Charles Durning: Actor who played nearly 200 film roles

'I was the second man off my barge,' he said of D-Day. 'The first and the third men got killed'

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The Independent Online

Charles Durning was often called the ultimate character actor because of his ability to inhabit almost any role, from everyday working man to politician to priest.

He appeared in almost 200 films, numerous television shows and dozens of plays, portraying anything from Shakespearean fools to crooked policemen to military veterans haunted by the past. He was nominated for two Academy Awards and nine Emmys and won a Tony for his performance as Big Daddy in a 1990 Broadway revival of Tennessee Williams’s Cat on a Hot Tin Roof.

The short, thick-set Durning was virtually unknown until he was almost 50. He got his major break in Jonathan Miller’s 1972 Broadway play about the aging members of a high school basketball team, That Championship Season. A year later, he appeared as a corrupt police officer in The Sting.

 By then, he had accumulated a lifetime of real-world experience. He had held dozens of menial jobs and as an Army infantryman was one of the first to land on the Normandy beaches on D-Day in 1944.  He fought in the Battle of Bulge and, in hand-to-hand combat, killed a German soldier with a rock. He was bayoneted eight times.

He was one of 10 children, only five of whom lived to adulthood. His Irish immigrant father lost a leg in the First World War and died when his son was 12. His mother did laundry at the nearby West Point Military Academy.  Durning left home at 16 and worked as an usher at a burlesque house in Buffalo, where he first took the stage after a comedian didn’t show up for work. He sang in a dance band and held other jobs before joining the Army.  At Omaha Beach on D-Day, he said in one of his Memorial Day appearances in Washington, “I was the second man off my barge, and the first and third men got killed.”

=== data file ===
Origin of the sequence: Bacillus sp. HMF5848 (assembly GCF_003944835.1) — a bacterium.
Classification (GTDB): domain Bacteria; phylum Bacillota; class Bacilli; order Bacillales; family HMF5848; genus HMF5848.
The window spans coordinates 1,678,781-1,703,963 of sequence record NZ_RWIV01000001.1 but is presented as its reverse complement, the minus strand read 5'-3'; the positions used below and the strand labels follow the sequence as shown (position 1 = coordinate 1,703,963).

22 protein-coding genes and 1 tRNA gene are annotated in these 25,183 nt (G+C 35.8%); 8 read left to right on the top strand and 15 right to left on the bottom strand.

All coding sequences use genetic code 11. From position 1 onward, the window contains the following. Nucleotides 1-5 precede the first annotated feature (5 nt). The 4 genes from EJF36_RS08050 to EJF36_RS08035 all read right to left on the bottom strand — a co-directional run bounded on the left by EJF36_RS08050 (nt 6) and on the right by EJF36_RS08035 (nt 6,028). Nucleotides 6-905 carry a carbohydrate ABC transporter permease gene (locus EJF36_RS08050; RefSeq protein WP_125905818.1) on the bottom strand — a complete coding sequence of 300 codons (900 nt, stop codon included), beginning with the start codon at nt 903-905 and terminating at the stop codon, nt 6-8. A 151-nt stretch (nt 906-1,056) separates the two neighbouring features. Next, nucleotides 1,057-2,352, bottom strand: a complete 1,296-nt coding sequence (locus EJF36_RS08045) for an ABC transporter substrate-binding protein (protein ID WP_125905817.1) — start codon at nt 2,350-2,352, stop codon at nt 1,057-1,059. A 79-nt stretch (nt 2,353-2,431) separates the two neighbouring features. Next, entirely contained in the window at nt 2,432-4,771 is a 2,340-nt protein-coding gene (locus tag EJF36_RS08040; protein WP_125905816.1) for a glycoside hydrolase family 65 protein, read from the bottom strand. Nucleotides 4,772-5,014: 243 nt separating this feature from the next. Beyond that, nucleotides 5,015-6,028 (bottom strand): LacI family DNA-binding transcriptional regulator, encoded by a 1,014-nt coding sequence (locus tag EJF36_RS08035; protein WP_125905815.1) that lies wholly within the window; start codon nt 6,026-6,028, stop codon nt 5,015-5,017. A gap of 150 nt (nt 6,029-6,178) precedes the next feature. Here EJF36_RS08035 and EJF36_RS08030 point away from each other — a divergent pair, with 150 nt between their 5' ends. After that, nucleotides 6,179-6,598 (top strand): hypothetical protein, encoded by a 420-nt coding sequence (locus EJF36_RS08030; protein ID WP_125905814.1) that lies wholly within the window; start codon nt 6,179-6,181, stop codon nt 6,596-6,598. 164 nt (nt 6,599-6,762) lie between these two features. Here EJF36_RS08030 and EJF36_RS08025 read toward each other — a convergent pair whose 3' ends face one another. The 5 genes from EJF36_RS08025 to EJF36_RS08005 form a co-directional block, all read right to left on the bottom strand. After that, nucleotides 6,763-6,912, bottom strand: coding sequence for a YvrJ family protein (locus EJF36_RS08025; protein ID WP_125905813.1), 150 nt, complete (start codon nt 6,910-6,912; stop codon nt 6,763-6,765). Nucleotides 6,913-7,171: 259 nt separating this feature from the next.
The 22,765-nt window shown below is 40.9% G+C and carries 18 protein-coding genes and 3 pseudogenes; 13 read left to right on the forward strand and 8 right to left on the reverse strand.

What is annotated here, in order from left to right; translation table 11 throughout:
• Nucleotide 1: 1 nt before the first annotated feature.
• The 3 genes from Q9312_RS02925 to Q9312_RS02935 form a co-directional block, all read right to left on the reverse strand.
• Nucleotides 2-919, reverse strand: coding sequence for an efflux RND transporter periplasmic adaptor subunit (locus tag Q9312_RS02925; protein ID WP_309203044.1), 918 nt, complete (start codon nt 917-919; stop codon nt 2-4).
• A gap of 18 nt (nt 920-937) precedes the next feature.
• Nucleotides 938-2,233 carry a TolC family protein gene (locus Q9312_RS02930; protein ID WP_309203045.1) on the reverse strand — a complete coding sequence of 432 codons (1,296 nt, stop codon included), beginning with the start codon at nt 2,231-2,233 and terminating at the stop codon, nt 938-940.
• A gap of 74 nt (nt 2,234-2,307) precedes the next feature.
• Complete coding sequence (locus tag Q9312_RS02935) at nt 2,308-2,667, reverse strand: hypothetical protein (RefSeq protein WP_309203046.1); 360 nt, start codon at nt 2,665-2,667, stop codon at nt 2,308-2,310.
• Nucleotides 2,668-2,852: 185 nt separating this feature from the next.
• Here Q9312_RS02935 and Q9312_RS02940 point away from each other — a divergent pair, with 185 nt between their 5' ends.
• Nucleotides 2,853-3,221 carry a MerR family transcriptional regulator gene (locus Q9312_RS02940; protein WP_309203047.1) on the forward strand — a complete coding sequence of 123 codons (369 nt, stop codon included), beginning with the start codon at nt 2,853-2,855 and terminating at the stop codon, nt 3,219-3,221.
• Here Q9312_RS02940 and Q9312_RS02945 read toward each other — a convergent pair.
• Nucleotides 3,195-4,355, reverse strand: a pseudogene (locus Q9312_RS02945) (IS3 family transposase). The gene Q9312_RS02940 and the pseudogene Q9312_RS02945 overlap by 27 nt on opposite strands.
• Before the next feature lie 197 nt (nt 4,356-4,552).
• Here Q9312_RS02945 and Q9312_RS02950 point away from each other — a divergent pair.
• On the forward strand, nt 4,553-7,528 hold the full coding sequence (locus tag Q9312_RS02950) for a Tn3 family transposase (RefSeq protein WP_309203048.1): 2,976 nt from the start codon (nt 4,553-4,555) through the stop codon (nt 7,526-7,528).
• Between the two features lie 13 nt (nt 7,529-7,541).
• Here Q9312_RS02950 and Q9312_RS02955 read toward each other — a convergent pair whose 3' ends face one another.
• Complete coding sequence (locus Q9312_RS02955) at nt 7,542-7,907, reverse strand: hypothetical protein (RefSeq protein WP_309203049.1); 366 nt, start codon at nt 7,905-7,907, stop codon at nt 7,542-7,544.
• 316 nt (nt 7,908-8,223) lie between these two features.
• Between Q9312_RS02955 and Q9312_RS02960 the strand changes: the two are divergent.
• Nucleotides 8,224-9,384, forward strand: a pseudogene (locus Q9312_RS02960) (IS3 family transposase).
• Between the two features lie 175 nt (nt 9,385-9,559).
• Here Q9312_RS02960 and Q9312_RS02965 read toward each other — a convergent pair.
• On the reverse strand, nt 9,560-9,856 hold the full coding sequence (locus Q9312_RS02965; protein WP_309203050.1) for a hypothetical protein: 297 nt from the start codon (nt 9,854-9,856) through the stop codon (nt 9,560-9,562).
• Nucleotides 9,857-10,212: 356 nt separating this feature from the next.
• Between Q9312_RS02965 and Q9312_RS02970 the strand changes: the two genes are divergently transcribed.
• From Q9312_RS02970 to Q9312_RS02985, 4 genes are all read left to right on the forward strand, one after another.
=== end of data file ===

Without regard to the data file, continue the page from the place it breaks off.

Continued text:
He was among more than 100 US soldiers captured near Malmedy in Belgium. German troops opened fire, killing more than 80. Durning managed to escape but returned to help identify the victims. He was awarded the Silver Star, Bronze Star Medal and three Purple Hearts. He also helped liberate Buchenwald. It took years for him to recover. “It’s your mind that’s hard to heal,” he said. “There are many horrifying secrets in the depths of our souls that we don’t want anyone to know about.”

 After the war he studied at the American Academy of Dramatic Arts in New York until he was thrown out.  “They basically said, ‘You have no talent,’” he recalled. He took speech lessons to overcome a stutter and attended dance class as a form of physical therapy. He became so adept that he became a professional ballroom dancer and teacher. His other jobs included comedian, night watchman, dishwasher, sightseeing guide, bridge painter, bricklayer, plumber’s helper, bartender and cab driver. At 30, he was delivering telegrams, while appearing in plays where his payment came from the passing of a hat.

In the early 1960s, Joseph Papp hired Durning for the New York Shakespeare Festival. He said Papp’s belief in him “opened up the gates of heaven for me.” Durning had 22 Shakespearean roles over a dozen years. But success still didn’t arrive for years. In 1964, he played a priest in a touring production of Fiddler on the Roof, but his role was cut before the play reached Broadway.

After the breakthrough of That Championship Season, in which he played a small-town mayor, Durning began to get steady work. Besides his Tony-winning role in Cat on a Hot Tin Roof, described by critic Frank Rich as “an indelible hybrid of redneck cutup and aristocratic tragedian, of grasping capitalist and loving patriarch”, he appeared in such Broadway classics as Death of a Salesman, Inherit the Wind, and Glengarry Glen Ross.

He was nominated for an Emmy for playing the middle-aged suitor of Maureen Stapleton in the 1975 TV film Queen of the Stardust Ballroom and received Oscar nominations for his role as the over-the-top singing and dancing governor in The Best Little Whorehouse in Texas (1982) and for his Nazi officer in the 1983 Mel Brooks spoof To Be or Not to Be.

His range was huge. He tried to seduce Dustin Hoffman’s female persona in Tootsie (1982), won a Golden Globe as best supporting actor in 1991 as John “Honey Fitz” Fitzgerald in the TV film The Kennedys of Massachusetts, he was a police officer opposite Al Pacino in Dog Day Afternoon (1975), appeared in one-man roles as the baseball manager Casey Stengel and as Pope John XXIII.

He later had guest appearances on such shows as Homicide, NCIS and Everybody Loves Raymond and played the father of Denis Leary’s character in the FX fire-department drama Rescue Me from 2004 to 2011.

In all of his roles, Durning aimed for simplicity and sincerity, he said: “The simpler you are, the clearer it is to the audience.”

Charles Durning, actor: born Highland Falls, New York 28 February 1923; married firstly Carol (marriage dissolved; three children), 1974 Mary Ann Amelio; died New York 24 December 2012.